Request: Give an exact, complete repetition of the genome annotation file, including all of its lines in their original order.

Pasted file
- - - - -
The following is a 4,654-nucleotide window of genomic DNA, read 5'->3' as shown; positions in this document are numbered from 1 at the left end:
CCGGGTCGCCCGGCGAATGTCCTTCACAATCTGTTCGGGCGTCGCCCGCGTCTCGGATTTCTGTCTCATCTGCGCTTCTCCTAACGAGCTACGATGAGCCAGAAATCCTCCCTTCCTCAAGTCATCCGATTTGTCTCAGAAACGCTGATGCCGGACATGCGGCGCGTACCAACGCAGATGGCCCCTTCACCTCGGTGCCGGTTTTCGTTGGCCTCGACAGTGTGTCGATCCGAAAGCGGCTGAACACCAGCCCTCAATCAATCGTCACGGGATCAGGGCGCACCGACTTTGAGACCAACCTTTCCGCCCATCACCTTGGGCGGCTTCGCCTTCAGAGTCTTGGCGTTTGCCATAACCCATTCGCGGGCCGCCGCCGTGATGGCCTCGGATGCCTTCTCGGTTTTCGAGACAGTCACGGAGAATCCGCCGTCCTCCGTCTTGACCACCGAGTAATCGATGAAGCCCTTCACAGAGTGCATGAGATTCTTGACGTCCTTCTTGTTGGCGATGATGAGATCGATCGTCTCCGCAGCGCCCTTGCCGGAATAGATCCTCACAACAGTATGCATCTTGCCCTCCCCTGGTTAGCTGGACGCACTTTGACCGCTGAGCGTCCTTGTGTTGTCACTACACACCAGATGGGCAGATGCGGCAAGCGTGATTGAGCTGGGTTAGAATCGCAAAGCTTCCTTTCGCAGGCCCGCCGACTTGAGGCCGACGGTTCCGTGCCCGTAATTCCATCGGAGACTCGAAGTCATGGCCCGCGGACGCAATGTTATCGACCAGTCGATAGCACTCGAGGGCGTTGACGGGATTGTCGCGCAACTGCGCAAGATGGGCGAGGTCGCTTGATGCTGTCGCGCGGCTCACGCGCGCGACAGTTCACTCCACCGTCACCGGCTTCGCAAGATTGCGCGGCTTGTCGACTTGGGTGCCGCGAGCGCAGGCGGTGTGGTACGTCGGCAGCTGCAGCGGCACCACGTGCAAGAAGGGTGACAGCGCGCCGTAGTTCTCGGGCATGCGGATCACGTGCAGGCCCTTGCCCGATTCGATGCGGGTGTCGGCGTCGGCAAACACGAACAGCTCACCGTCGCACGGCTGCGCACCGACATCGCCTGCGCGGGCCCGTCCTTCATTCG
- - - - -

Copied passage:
The following is a 4,654-nucleotide window of genomic DNA, read 5'->3' as shown; positions in this document are numbered from 1 at the left end:
CCGGGTCGCCCGGCGAATGTCCTTCACAATCTGTTCGGGCGTCGCCCGCGTCTCGGATTTCTGTCTCATCTGCGCTTCTCCTAACGAGCTACGATGAGCCAGAAATCCTCCCTTCCTCAAGTCATCCGATTTGTCTCAGAAACGCTGATGCCGGACATGCGGCGCGTACCAACGCAGATGGCCCCTTCACCTCGGTGCCGGTTTTCGTTGGCCTCGACAGTGTGTCGATCCGAAAGCGGCTGAACACCAGCCCTCAATCAATCGTCACGGGATCAGGGCGCACCGACTTTGAGACCAACCTTTCCGCCCATCACCTTGGGCGGCTTCGCCTTCAGAGTCTTGGCGTTTGCCATAACCCATTCGCGGGCCGCCGCCGTGATGGCCTCGGATGCCTTCTCGGTTTTCGAGACAGTCACGGAGAATCCGCCGTCCTCCGTCTTGACCACCGAGTAATCGATGAAGCCCTTCACAGAGTGCATGAGATTCTTGACGTCCTTCTTGTTGGCGATGATGAGATCGATCGTCTCCGCAGCGCCCTTGCCGGAATAGATCCTCACAACAGTATGCATCTTGCCCTCCCCTGGTTAGCTGGACGCACTTTGACCGCTGAGCGTCCTTGTGTTGTCACTACACACCAGATGGGCAGATGCGGCAAGCGTGATTGAGCTGGGTTAGAATCGCAAAGCTTCCTTTCGCAGGCCCGCCGACTTGAGGCCGACGGTTCCGTGCCCGTAATTCCATCGGAGACTCGAAGTCATGGCCCGCGGACGCAATGTTATCGACCAGTCGATAGCACTCGAGGGCGTTGACGGGATTGTCGCGCAACTGCGCAAGATGGGCGAGGTCGCTTGATGCTGTCGCGCGGCTCACGCGCGCGACAGTTCACTCCACCGTCACCGGCTTCGCAAGATTGCGCGGCTTGTCGACTTGGGTGCCGCGAGCGCAGGCGGTGTGGTACGTCGGCAGCTGCAGCGGCACCACGTGCAAGAAGGGTGACAGCGCGCCGTAGTTCTCGGGCATGCGGATCACGTGCAGGCCCTTGCCCGATTCGATGCGGGTGTCGGCGTCGGCAAACACGAACAGCTCACCGTCGCACGGCTGCGCACCGACATCGCCTGCGCGGGCCCGTCCTTCATTCG